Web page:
On another tack, some analysts said that Israel may have wanted the U.S. to think that the Liberty had been attacked by Egyptian or Syrian planes, bringing the Americans into the conflict on the Israeli side. Ron Grantski, a technician with top-secret crypto clearance on the Liberty, told the Modesto Bee in 2017 that he intercepted a message that "the Israelis were going to attack a ship and blame it on the Arabs," but recalls ruefully, "[I didn't know] it was our ship they were going to attack." In 1982, Grantski returned from the first reunion of the USS Liberty Veterans Association to hear this message on his answering machine: "You better stop talking about the Liberty or something will happen to you."
It would not have been the first time Israel used a "false flag" ploy. In 1954, concerned that Egyptian president Gamel Abdel Nasser might soon direct his rapidly modernizing military against Israel, the Mossad (Israeli equivalent of the CIA) recruited Egyptian Jews to plant bombs in British-owned libraries and cinemas in Egypt, hoping to put the blame on the Muslim Brotherhood and so induce Great Britain to keep its troops in the Suez Canal zone as a buffer between Egypt and Israel. But the operation was botched, the would-be bombers were arrested and jailed, and two were executed.
This became known as the "Lavon Affair," because it forced the resignation of Israeli Defense Minister Pinhas Lavon. Publicly, Israel denied any involvement and refers to it today only as "that unfortunate business," but in 2005 Israel honored three surviving bombers with IDF military ranks for "their service to Israel."
In a 2001 documentary, Cover Up: Attack on the U.S. Liberty, six survivors, including Lt. Commander Ennis, recounted that, when their ship arrived in Malta after the attack, they were divided into small groups, debriefed and instructed, “You are never, repeat, never to discuss this with anyone, not even your wives . . . if you do, you will be court-martialed . . . and end your lives in prison – or worse.” Why would Navy brass give that kind of order to men who had just lost 34 of their shipmates?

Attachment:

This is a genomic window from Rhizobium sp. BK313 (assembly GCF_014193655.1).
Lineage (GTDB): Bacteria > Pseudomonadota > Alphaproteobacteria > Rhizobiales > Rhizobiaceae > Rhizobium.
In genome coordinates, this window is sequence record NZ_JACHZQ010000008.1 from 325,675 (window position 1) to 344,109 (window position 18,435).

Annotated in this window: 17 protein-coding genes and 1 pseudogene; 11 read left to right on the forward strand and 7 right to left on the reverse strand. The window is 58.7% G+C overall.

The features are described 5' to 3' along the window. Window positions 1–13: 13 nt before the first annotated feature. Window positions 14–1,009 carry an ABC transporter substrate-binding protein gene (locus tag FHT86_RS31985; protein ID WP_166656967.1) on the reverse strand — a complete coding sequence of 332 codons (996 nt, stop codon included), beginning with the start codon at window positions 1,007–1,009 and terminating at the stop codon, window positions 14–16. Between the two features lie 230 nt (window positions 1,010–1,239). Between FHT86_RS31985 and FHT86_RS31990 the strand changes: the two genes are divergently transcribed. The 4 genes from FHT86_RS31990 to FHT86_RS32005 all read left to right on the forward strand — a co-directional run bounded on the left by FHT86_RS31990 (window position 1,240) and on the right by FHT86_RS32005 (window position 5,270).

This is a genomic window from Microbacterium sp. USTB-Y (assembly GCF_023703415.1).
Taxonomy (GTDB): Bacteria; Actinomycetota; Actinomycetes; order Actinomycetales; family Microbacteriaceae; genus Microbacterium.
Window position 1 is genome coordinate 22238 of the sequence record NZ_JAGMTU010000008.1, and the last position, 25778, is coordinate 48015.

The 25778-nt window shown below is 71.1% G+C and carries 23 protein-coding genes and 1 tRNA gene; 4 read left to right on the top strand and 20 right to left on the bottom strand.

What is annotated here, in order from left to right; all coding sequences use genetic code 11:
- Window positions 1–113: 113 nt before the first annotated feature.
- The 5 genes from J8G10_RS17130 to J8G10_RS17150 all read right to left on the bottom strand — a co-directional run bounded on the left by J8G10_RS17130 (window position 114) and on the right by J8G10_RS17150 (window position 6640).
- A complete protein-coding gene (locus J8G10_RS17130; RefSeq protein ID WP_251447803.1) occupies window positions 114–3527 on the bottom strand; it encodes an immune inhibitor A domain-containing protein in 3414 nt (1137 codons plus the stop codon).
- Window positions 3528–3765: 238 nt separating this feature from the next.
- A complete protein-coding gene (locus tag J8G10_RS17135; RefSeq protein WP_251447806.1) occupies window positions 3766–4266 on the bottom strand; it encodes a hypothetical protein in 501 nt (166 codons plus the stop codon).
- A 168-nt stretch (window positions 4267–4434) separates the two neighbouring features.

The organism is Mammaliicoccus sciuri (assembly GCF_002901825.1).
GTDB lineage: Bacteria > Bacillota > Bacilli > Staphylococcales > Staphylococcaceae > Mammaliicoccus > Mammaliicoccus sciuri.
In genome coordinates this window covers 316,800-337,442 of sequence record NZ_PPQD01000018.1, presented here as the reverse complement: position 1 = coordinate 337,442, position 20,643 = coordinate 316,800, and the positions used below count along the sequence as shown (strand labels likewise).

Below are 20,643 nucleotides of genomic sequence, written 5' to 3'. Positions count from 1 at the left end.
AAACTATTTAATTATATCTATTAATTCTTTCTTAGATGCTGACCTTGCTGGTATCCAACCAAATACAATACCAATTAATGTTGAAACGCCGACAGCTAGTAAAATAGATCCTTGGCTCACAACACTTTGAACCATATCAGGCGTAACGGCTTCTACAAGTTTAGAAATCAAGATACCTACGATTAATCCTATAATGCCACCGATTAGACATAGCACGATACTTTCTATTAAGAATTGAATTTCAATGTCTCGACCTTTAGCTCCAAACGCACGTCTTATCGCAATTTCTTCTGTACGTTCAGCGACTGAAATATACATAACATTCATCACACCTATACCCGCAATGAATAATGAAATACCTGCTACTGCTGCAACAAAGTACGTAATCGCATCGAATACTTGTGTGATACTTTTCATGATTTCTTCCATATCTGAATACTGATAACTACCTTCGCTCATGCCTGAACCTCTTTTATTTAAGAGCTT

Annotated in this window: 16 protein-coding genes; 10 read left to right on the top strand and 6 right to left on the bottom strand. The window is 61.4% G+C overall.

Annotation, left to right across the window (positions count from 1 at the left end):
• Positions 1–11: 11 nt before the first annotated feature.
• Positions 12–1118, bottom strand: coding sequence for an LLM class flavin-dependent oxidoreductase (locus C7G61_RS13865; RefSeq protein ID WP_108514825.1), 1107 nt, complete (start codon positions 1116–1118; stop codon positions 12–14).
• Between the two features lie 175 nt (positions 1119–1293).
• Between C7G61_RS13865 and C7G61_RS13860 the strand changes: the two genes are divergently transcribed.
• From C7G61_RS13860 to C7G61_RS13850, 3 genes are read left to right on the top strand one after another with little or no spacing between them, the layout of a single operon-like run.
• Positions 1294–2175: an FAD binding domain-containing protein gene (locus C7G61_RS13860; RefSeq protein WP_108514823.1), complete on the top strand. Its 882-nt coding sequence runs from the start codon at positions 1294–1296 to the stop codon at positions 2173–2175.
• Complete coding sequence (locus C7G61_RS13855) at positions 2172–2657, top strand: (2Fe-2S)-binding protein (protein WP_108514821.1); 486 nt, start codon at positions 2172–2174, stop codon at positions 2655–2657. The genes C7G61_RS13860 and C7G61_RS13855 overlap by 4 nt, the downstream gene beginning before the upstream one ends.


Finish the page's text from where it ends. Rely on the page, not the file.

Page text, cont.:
In 2003, Admiral Moorer chaired an Independent Commission of Inquiry, including Admiral Kidd, Rear Admiral Merlin Staring, former Judge Advocate General of the Navy, Marine Corps General Raymond G. Davis, and James Akins, former U.S. Ambassador to Saudi Arabia.
The Commission concluded that “Israel had committed acts of murder against American servicemen and an act of war against the United States.” Ward Boston, USN (Ret.), chief counsel to the Navy’s 1967 Court of Inquiry, told the Commission in a sworn affidavit that "this attack . . . was a deliberate effort to sink an American ship and kill the entire crew.” Adm. Kidd frequently referred to the Israelis as “murderous bastards,” and the Commission called the official Court of Inquiry “a cover-up without precedent in American naval history.” On October 7, 2004, John Conyers, Jr. (D. Mich.) read the Commission’s findings into the Congressional Record.
Interviewed in 1983, Admiral Moorer said: “I've never seen a President - I don't care who he is - stand up to them [the Israelis]. It just boggles the mind. . . . If the American people understood what a grip those people have on our government, they would rise up in arms.”
George Ball, Undersecretary of State and U.S. Ambassador to the United Nations in the Kennedy and Johnson administrations, wrote later: "The ultimate lesson of the Liberty attack had far more import for Israel than the U.S., [because] Israel's leaders concluded that . . . if America's leaders did not have the courage to punish Israel for the murder of American citizens, . . . then their American friends would let them get away with almost anything."